Froehlich, T. J. 2001. Case Study 5.1: Developing search engine evaluation criteria. In: Library Evaluation: A Casebook and Can-do Guide, pp. 183-198. Englewood, Colo.: Libraries Unlimited.

Harry, V.; Oppenheim, C. 1993. Evaluations of electronic databases, part I: criteria for testing CDROM products. Online & CDROM Review 17(4): 211-222.

Huber, C. F. 2000. Electronic journal publishers: a reference librarian's guide. Issues in Science and Technology Librarianship Summer 2000. [Online]. Available: [September 23, 2002].

Mercer, L. S. 2000. Measuring the use and value of electronic journals and books. Issues of Science and Technology Librarianship. [Online]. Available: [July 2, 2002].

Merriam-Webster's Collegiate Dictionary. [Online]. Available: {} [June 20, 2002].

Porteous, J. 1997. Plugging into electronic journals. Nature (London) 389: 137-138.

Ridley, D. 2002. Information retrieval: SciFinder and SciFinder Scholar. Chichester: Wiley.

Search Tips. 2002. American Chemical Society Publications. [Online]. Available: [July 2, 2002].

Tenopir, C. & King, D.W. 2000. Towards Electronic Journals: Realities for scientists, librarians, and publishers. Washington, D.C.: Special Libraries Association.

Tenopir, C. & King, D.W. 2001. Lessons for the future of journals: Science journals can continue to thrive because they provide major benefits. Nature (London) 413: 672-674.

Wilkinson, S. L. 1998. Electronic publishing takes journals into a new realm: Publications slip off restrictions of print world and carve out a unique identity. Chemical & Engineering News May 18, 1998. 10-18.

Table 1: Search interface comparison among five publishers' web sites: ACS Publications, RSC Publications, Elsevier by ScienceDirect, Springer LINK, and Wiley InterScience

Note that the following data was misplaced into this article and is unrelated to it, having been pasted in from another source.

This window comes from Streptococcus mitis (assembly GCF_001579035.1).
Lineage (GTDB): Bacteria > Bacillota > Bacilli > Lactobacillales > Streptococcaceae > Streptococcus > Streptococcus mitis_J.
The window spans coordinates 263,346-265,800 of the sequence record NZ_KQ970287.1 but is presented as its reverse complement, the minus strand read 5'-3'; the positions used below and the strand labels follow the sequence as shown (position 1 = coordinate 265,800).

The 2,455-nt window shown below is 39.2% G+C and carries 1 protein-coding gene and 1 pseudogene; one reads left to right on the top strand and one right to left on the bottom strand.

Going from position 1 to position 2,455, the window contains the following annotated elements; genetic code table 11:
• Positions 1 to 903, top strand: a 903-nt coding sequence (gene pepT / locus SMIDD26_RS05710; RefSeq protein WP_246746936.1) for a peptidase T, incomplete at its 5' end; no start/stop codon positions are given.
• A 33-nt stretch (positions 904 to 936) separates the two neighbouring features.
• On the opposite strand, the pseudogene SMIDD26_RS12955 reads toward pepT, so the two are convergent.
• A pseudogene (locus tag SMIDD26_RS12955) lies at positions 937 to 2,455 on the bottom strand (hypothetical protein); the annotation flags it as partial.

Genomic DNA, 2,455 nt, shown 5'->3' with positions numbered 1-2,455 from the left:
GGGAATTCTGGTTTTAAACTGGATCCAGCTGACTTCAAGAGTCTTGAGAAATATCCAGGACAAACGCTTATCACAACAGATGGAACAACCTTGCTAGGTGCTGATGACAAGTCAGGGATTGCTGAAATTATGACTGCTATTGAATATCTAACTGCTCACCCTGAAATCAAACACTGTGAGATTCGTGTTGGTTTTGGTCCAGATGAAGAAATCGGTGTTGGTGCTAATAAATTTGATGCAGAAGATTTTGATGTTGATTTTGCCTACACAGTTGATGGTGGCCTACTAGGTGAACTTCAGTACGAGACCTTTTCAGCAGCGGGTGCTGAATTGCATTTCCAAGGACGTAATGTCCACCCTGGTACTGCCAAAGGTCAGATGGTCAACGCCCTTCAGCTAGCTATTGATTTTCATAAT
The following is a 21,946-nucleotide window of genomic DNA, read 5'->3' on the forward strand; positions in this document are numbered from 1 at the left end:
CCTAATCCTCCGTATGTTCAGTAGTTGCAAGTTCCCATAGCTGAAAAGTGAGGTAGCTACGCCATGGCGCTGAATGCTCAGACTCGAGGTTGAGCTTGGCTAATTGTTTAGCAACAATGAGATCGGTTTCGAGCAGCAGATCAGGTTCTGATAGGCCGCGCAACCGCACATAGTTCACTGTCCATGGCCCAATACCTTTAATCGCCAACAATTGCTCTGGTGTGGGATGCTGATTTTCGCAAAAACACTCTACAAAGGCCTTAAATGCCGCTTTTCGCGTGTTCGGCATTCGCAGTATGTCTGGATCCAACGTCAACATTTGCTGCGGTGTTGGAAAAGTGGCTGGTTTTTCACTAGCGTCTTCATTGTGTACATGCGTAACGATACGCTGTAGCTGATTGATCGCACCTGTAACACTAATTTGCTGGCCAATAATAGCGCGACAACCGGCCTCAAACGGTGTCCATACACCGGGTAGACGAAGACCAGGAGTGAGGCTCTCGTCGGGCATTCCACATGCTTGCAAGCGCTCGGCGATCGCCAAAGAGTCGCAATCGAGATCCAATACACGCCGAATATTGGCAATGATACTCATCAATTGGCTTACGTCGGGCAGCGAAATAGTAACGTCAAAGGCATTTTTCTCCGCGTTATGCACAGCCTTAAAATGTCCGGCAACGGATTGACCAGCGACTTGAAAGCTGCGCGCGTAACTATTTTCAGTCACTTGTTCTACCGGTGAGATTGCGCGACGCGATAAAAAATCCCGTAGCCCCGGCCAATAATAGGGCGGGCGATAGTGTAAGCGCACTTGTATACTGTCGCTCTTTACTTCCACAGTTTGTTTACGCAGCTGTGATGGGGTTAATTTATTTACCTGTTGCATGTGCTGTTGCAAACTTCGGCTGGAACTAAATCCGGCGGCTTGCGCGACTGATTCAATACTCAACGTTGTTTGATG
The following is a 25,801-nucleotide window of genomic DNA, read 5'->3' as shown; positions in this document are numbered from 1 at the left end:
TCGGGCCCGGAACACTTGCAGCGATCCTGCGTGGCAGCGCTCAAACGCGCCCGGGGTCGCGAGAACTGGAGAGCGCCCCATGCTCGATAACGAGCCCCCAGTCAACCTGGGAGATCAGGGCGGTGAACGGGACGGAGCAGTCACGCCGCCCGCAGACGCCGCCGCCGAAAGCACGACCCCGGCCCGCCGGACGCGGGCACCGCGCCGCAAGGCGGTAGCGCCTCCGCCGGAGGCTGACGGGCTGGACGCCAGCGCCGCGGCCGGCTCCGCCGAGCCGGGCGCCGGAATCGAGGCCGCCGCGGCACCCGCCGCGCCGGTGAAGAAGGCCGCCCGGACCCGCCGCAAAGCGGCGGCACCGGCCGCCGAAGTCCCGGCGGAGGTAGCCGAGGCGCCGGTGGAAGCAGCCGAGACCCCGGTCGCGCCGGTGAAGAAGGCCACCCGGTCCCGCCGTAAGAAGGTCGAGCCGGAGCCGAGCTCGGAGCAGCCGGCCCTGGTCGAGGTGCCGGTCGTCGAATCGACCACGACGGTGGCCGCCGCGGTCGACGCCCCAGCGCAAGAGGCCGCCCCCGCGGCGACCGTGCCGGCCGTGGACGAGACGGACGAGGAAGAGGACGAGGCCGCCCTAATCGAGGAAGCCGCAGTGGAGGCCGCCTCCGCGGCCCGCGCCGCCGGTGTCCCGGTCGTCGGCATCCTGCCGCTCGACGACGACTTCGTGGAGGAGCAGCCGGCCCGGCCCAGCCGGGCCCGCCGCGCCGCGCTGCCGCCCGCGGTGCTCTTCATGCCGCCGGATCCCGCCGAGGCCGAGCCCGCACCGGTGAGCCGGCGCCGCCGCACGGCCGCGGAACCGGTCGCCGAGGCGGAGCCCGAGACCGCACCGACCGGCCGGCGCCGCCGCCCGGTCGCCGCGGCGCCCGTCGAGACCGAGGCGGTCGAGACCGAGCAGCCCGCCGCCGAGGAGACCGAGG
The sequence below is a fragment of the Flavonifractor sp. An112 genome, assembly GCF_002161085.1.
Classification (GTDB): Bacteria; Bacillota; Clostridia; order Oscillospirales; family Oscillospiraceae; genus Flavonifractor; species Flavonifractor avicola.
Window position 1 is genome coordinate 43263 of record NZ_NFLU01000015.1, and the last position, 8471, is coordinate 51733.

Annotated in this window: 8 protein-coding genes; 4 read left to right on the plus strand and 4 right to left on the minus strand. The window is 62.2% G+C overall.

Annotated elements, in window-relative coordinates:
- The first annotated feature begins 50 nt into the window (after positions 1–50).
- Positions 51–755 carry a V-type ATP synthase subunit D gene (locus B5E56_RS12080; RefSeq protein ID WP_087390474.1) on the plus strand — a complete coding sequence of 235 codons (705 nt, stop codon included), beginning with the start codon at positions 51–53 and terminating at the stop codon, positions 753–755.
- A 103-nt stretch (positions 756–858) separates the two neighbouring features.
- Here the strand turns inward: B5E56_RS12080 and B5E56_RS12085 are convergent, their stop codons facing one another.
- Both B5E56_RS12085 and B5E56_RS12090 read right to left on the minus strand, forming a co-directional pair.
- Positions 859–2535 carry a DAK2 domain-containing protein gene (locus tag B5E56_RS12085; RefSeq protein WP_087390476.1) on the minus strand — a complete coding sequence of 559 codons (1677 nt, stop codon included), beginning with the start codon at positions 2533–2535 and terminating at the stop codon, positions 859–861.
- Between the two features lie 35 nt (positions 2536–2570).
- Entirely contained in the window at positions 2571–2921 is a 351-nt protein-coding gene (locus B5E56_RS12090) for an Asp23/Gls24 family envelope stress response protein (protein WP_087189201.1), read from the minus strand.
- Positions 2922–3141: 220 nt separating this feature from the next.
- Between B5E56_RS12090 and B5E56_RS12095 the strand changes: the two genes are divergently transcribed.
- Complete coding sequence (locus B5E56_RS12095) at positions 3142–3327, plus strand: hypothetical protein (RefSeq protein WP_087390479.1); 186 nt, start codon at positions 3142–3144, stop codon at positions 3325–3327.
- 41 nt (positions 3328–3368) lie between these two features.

ACS Publications RSC Publications ScienceDirect Springer LINK Wiley InterScience
Where to locate the search page? From journal's web page, or from the web site navigation bar. From journal's web page From the web site navigation bar. From journal's web page, or from the web site navigation bar. From the web site navigation bar.
Is there a Basic/Advanced search choice, or one search interface? One search interface. One search interface. Basic/advanced search choice Basic/several advanced search choice Basic/advanced search choice
What are the searchable fields? BBD(a), Full text BBD(a), Addresses, Full text BBD(a), Journal Title, References, ISSN, Affiliation, Full text BBD(a), Affiliation, Full text BBD(a), Affiliation, All fields (b)
Is it easy to find Help for searches? "Search Tips" link at the bottom of the search interface. A new browser window will open. "?" linked to help placed at the end of each search window. From the web site navigation bar A "Help" button beside each search window. From the web site navigation bar